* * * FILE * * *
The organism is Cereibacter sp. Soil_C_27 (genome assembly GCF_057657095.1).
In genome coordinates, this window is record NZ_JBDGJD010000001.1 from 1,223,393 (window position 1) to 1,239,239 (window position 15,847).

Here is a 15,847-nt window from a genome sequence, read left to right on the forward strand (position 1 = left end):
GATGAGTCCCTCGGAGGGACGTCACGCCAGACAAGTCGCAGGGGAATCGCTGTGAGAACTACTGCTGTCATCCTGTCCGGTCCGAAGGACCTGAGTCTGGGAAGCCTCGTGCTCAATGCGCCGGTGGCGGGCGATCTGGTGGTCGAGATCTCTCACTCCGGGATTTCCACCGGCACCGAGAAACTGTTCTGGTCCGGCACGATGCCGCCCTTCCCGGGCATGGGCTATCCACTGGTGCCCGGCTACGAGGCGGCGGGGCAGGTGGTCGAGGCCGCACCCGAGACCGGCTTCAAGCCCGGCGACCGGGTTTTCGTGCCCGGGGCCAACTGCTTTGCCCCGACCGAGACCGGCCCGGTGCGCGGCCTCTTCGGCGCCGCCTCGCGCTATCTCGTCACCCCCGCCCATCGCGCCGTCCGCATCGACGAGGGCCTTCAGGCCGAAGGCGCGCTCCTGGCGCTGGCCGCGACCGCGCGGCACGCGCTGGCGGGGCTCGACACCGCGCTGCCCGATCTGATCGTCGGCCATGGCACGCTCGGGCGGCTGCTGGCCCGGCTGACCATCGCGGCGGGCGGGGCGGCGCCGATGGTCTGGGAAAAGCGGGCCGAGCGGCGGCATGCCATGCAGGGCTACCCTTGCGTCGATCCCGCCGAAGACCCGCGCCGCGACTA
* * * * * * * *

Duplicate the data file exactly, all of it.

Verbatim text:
The organism is Cereibacter sp. Soil_C_27 (genome assembly GCF_057657095.1).
In genome coordinates, this window is record NZ_JBDGJD010000001.1 from 1,223,393 (window position 1) to 1,239,239 (window position 15,847).

Here is a 15,847-nt window from a genome sequence, read left to right on the forward strand (position 1 = left end):
GATGAGTCCCTCGGAGGGACGTCACGCCAGACAAGTCGCAGGGGAATCGCTGTGAGAACTACTGCTGTCATCCTGTCCGGTCCGAAGGACCTGAGTCTGGGAAGCCTCGTGCTCAATGCGCCGGTGGCGGGCGATCTGGTGGTCGAGATCTCTCACTCCGGGATTTCCACCGGCACCGAGAAACTGTTCTGGTCCGGCACGATGCCGCCCTTCCCGGGCATGGGCTATCCACTGGTGCCCGGCTACGAGGCGGCGGGGCAGGTGGTCGAGGCCGCACCCGAGACCGGCTTCAAGCCCGGCGACCGGGTTTTCGTGCCCGGGGCCAACTGCTTTGCCCCGACCGAGACCGGCCCGGTGCGCGGCCTCTTCGGCGCCGCCTCGCGCTATCTCGTCACCCCCGCCCATCGCGCCGTCCGCATCGACGAGGGCCTTCAGGCCGAAGGCGCGCTCCTGGCGCTGGCCGCGACCGCGCGGCACGCGCTGGCGGGGCTCGACACCGCGCTGCCCGATCTGATCGTCGGCCATGGCACGCTCGGGCGGCTGCTGGCCCGGCTGACCATCGCGGCGGGCGGGGCGGCGCCGATGGTCTGGGAAAAGCGGGCCGAGCGGCGGCATGCCATGCAGGGCTACCCTTGCGTCGATCCCGCCGAAGACCCGCGCCGCGACTA